LIBIN, Z. (pseudonym of Israel Zalman Hurwitz ; 1872–1955), Yiddish novelist. Libin escaped Czarist military service by immigrating to London (1891) and on to New York, where he worked three years in sweatshops. Although he began his literary career in Russian, he became a pioneer of Yiddish literature in the U.S., publishing his first story in 1892; in over half a century of creative work, he contributed to newspapers and periodicals, such as Tsukunft, Arbeter Tsaytung, and especially Forverts, writing light articles about daily events, hundreds of realistic, compassionate stories and sketches about immigrant life and the struggles and the suffering of sweatshop workers, and some 50 plays, which were produced in the U.S. and Europe. His most famous play, Di Gebrokhene Hertser ("Broken Hearts," 1903), was first produced with Jacob and Sarah *Adler in the lead roles and was later played by various companies throughout the world. It was filmed in 1926 by Maurice *Schwartz, who inaugurated his Yiddish Art Theater in 1918 with Libin's play Der Man un Zayn Shotn ("The Man and His Shadow"). Many of Libin's stories and plays remained uncollected. Among his published books are Geklibene Skitsn ("Selected Skits," 1902), Geklibene Shriftn ("Selected Works," 2 vols., 1910), and Gezamlte Verk ("Collected Works," 4 vols., 1915–16), and his tragicomedy Kolegn (Engl. trans. Colleagues, 1915).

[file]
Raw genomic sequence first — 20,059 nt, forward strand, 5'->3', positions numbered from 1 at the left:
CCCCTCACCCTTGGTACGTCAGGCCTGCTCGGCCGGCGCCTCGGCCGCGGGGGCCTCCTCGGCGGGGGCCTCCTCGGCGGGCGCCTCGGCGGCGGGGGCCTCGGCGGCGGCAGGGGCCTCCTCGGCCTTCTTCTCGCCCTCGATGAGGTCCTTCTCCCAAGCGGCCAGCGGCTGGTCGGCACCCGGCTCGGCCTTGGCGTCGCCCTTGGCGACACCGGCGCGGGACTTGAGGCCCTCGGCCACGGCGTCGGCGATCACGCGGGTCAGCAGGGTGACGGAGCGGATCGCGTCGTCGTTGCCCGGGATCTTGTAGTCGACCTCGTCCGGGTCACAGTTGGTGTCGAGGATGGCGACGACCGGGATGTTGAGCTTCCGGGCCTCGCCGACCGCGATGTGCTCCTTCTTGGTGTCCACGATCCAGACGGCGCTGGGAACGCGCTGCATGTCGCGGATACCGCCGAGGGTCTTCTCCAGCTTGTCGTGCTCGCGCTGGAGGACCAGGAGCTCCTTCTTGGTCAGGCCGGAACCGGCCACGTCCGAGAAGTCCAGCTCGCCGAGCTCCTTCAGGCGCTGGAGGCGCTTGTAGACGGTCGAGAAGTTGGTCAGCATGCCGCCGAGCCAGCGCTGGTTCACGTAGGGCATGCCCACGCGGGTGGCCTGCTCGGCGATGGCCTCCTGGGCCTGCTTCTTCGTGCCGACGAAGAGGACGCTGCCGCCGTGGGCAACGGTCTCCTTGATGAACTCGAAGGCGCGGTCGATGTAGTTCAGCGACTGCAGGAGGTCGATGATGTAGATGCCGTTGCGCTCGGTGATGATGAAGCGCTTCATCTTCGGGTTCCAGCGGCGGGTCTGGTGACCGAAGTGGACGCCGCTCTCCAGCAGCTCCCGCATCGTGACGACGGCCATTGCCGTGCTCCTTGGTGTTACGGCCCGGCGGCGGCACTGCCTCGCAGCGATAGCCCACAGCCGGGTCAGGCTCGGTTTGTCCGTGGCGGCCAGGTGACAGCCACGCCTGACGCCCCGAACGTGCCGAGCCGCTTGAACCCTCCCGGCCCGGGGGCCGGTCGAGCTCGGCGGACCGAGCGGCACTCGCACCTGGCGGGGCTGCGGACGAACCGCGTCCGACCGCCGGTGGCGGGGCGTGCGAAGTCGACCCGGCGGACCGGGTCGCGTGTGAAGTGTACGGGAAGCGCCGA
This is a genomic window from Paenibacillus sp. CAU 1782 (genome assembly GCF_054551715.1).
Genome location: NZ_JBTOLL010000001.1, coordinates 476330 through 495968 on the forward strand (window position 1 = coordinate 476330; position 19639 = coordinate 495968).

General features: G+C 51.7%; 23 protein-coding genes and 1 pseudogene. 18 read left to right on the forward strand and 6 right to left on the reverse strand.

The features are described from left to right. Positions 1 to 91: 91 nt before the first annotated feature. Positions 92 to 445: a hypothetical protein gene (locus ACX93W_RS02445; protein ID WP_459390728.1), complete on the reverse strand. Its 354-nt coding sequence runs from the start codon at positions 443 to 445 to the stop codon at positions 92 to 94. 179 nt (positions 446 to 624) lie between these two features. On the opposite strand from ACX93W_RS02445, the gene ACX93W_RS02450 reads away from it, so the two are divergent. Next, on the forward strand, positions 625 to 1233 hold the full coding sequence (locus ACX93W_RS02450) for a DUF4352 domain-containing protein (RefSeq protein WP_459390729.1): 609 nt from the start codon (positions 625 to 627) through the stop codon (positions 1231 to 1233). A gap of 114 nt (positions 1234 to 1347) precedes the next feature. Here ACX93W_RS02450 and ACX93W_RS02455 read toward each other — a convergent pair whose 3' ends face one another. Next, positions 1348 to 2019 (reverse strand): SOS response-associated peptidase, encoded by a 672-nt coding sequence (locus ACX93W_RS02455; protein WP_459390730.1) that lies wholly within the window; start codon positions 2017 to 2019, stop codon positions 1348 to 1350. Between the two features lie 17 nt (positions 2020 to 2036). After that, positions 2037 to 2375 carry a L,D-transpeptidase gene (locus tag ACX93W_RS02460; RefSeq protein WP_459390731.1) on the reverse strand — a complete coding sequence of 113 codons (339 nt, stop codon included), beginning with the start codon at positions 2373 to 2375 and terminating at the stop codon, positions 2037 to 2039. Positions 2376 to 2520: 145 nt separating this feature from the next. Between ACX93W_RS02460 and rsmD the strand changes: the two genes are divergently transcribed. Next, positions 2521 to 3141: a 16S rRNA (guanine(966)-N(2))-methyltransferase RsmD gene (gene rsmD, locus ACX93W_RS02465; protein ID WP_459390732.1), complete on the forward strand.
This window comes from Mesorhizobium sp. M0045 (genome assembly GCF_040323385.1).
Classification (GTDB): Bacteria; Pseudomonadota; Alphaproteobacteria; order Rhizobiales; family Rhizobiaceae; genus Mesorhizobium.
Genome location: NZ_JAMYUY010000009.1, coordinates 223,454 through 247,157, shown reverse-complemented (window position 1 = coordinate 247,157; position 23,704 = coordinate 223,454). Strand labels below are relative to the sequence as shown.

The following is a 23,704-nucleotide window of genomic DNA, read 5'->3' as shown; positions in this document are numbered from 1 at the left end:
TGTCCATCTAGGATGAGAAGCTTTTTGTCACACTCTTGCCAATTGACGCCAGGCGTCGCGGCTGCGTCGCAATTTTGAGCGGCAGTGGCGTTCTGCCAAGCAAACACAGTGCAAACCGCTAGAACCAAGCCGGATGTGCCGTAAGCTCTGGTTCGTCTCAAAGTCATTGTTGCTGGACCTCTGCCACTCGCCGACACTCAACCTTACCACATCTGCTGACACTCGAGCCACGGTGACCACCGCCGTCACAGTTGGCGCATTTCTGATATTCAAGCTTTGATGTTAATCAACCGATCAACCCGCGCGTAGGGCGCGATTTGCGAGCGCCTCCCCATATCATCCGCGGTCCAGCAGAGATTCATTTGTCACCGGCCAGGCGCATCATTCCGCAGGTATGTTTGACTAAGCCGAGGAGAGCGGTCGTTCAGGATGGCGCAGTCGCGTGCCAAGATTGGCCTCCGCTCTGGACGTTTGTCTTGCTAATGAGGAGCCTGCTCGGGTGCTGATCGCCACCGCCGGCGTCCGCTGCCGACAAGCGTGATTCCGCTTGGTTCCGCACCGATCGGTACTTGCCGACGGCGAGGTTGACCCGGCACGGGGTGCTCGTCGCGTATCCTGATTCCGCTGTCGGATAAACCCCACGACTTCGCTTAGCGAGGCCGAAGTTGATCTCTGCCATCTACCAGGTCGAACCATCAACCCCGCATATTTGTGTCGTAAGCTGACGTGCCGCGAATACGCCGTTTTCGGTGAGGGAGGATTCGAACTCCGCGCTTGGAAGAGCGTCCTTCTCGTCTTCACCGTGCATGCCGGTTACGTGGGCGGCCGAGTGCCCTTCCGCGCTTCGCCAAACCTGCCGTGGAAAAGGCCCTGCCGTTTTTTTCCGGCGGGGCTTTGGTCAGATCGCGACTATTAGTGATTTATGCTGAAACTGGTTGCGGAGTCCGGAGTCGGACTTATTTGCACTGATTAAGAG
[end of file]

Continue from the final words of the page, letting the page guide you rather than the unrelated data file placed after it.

Rejzen, Leksikon, 2 (1927), 113–16; lnyl, 5 (1963), 44–49; Z. Zylbercweig, Leksikon fun Yidishn Teater, 2 (1934), 1026–38; S. Niger, Dertseylers un Romanistn (1946), 204–16; B. Bialostotzky, in: jba, 11 (1952/53), 169–71. add. bibliography: B. Gorin, Geshikhte fun Yidishn Teater, 2 (1918), 208–10; A. Cahan, Bleter fun Mayn Leben, 4 (1928), 468–69; Bal Makhshoves, Geklibene Shriftn, 3 (1929), 122–26; A. Mokdoni, Yorbukh fun Amopteyl, 1 (1938), 257–72; E. Schulman, Geshikhte fun der Yidisher Literatur in Amerike, (1943), 133–36.
[Elias Schulman /
Marc Miller (2nd ed.)]